In the "Scarcity of Materials" room, Debra Brehmer points to the silver material used to make picture frames — it is actually the inside of a potato chip bag.

And there’s a fully operative five-foot-tall ferris wheel made entirely out of paper by Joseph Hickerson

"So, this ferris wheel is made out of 902 sheets of paper. Paper that is rolled, sometimes multiple pieces of paper rolled together for strength. And he figured out how to put in a weight and a crank made out of paper; the weight is actually a shampoo bottle filled with sand. And it runs for 10 minutes if you crank it all the way up," she says.

Neven's Wheel/Ferris Wheel by Joseph Hickerson's
Teran Powell
"Neven's Wheel/Ferris Wheel" by Joseph Hickerson.

One of the artists, Joshua Gresl, who also had a few pieces in the Scarcity of Materials section was there as I toured with Brehmer.

We stood in front of one of his pieces with what he calls, “Milk Monsters.” The monsters, which covered an entire wall, are made of torn up milk cartons from each place he’s been incarcerated.

Joshua Gresl poses in front of his wall of milk monsters.
Teran Powell
Joshua Gresl poses in front of his wall of milk monsters.

"It started probably over 10 years ago when I was in Milwaukee County Jail," he said as he pointed to a few Dean milk cartons. "One day I was just drinking my milk and I saw a little face in the milk carton, and I started ripping it apart and made this little creature. And then from then every time I had a milk carton, I just started making different ones."

Gresel says each monster has its own personality.

"It was something I did to kind of keep my mind occupied and keep my hands occupied especially being in just a little cell and not having that much movement. I just needed something to do to not go crazy," he says.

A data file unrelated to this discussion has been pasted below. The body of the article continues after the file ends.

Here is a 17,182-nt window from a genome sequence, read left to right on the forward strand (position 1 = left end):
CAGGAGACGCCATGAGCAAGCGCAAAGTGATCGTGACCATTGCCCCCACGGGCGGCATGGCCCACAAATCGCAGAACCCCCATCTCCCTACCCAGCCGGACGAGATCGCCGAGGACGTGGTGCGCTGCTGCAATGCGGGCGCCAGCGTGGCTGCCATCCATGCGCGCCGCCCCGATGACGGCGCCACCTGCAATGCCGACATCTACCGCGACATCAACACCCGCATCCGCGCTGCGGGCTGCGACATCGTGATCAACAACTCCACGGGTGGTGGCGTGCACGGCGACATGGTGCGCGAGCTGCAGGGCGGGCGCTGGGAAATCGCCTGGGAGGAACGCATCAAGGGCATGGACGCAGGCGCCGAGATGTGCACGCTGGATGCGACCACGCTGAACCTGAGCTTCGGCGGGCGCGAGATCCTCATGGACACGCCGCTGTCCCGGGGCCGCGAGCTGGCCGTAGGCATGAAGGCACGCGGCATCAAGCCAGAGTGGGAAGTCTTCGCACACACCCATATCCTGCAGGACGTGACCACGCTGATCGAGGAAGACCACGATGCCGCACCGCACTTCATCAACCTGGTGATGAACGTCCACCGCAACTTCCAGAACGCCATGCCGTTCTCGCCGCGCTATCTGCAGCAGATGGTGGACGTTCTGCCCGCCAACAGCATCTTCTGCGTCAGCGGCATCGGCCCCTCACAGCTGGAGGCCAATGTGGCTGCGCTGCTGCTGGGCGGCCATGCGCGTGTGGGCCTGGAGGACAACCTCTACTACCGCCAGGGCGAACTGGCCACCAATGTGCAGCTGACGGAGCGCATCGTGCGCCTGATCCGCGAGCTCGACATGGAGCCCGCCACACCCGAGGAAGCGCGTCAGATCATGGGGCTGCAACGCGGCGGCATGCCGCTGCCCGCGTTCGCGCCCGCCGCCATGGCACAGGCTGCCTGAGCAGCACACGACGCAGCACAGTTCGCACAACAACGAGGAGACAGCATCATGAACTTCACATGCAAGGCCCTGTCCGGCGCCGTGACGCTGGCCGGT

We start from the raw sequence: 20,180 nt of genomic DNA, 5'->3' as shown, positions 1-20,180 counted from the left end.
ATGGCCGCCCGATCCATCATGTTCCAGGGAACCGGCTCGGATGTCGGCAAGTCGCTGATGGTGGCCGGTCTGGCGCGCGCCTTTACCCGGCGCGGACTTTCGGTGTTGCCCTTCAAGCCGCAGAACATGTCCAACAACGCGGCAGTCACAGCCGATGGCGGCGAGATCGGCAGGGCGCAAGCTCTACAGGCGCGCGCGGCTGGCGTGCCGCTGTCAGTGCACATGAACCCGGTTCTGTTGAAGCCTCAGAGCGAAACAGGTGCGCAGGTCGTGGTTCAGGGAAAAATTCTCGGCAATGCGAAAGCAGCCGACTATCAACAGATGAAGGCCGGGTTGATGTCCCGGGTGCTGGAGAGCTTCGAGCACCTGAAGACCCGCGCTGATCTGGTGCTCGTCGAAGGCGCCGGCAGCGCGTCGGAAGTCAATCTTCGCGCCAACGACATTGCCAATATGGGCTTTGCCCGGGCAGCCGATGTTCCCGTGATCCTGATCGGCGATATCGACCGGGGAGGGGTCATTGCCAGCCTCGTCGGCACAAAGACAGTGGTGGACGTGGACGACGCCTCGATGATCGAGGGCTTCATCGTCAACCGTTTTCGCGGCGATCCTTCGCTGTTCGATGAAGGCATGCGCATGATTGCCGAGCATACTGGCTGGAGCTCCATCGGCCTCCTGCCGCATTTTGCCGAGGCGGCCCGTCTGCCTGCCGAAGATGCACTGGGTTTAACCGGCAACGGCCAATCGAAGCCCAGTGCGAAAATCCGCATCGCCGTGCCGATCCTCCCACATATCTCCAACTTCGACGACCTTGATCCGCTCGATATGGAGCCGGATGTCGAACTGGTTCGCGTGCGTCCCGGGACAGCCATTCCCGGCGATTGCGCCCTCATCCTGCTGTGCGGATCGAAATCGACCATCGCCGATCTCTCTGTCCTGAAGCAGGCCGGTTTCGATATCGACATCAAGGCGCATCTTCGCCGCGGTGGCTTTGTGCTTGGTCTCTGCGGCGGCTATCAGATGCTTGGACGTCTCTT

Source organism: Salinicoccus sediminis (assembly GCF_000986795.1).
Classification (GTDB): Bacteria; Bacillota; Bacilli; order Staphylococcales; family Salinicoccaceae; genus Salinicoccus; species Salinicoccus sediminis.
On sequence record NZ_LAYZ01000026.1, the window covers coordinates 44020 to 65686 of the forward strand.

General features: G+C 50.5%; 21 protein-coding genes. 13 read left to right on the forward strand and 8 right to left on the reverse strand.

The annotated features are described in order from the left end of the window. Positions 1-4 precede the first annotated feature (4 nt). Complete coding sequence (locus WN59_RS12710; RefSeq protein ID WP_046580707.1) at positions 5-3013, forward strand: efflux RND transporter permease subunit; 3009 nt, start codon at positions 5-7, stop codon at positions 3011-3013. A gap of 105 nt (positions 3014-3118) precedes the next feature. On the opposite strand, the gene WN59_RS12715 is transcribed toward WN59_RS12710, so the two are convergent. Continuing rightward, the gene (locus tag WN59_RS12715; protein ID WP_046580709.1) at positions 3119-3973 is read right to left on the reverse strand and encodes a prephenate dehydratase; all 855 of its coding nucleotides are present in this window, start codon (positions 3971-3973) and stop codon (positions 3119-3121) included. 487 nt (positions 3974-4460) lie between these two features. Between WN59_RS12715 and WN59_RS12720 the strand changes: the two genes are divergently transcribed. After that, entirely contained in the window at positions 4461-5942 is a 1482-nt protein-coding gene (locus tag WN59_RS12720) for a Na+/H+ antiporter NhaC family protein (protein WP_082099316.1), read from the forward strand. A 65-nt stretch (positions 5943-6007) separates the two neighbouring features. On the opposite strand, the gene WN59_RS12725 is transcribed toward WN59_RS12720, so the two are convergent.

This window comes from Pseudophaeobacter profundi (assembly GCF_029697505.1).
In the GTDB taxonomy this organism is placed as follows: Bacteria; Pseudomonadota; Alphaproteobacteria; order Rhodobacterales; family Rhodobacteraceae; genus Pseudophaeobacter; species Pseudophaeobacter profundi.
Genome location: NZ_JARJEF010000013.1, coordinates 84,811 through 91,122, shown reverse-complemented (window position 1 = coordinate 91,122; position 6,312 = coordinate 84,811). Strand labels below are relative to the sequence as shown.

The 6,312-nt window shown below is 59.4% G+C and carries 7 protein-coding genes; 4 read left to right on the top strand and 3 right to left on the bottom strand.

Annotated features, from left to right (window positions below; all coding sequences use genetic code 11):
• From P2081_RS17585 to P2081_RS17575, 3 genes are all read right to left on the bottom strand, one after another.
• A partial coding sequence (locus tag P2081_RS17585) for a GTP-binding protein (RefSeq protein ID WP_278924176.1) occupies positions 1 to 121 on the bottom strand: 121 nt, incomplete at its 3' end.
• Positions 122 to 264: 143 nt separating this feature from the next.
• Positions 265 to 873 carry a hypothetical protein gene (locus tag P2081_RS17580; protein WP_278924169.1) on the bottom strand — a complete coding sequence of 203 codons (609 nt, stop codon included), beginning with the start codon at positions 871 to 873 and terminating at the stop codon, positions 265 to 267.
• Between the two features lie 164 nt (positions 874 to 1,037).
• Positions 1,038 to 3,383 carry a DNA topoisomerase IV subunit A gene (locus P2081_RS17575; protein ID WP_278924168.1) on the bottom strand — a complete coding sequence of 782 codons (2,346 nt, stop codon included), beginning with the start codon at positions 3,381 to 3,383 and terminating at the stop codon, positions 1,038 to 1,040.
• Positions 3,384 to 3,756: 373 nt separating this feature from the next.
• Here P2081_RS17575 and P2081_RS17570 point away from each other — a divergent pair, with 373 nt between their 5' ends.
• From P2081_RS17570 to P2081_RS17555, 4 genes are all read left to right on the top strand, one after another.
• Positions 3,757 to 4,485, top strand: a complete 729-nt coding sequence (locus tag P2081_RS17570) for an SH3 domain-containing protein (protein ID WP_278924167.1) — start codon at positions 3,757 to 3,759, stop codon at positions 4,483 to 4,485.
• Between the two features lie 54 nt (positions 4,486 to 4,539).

On the wall of milk monsters, there are a couple of dogs – Gresl says one is in the likeness of an old family dog. Another looked to me, like a wizard with a pointed hat, a beard and a walking stick, and I spotted a butterfly, with apple stems as the antennas.

Gresl says there are even more milk monsters than the ones in this exhibition.

There’s also a framed work of his – he says a lot of people miss it because it’s small – but it’s a torn sugar packet with a drawing of his interpretation of Godzilla breathing fire and people running.

Joshua Gresl's 'Godzilla.'
Teran Powell
Joshua Gresl's 'Godzilla.'

Gresl says art helped him through some really rough times.

There’s another cell-sized installation in the "Correspondence & Connection" space. I step behind black curtains into a small room with letters plastered around the walls. There’s audio playing of the letters being read.

"One thing we realized in doing this project was that letter writing, correspondence is so crucial to the mental health of anyone who is incarcerated. It is the connection the outside world and it means everything," Brehmer says.

The audio is of actors from the nonprofit organization The Feast of Crispian. The group brings professional actors and veterans together to strengthen the emotional resources they need to overcome trauma and reintegration issues.

At the end of the tour, there’s a table and chairs where visitors can sit and write letters to the artists. Brehmer says more than 200 letters have already been written.

She says 95% of the incarcerated artists featured in this show will be released. "I think what this show speaks to very forcefully, whoever you are, is that we wanna make sure that they’re released as individuals who have some confidence, some self-esteem and who believe that there might be some place for them in the world and in a way for them to give something to the world."

Brehmer says a number of the artists say art saved their lives.


Teran is WUWM's race & ethnicity reporter.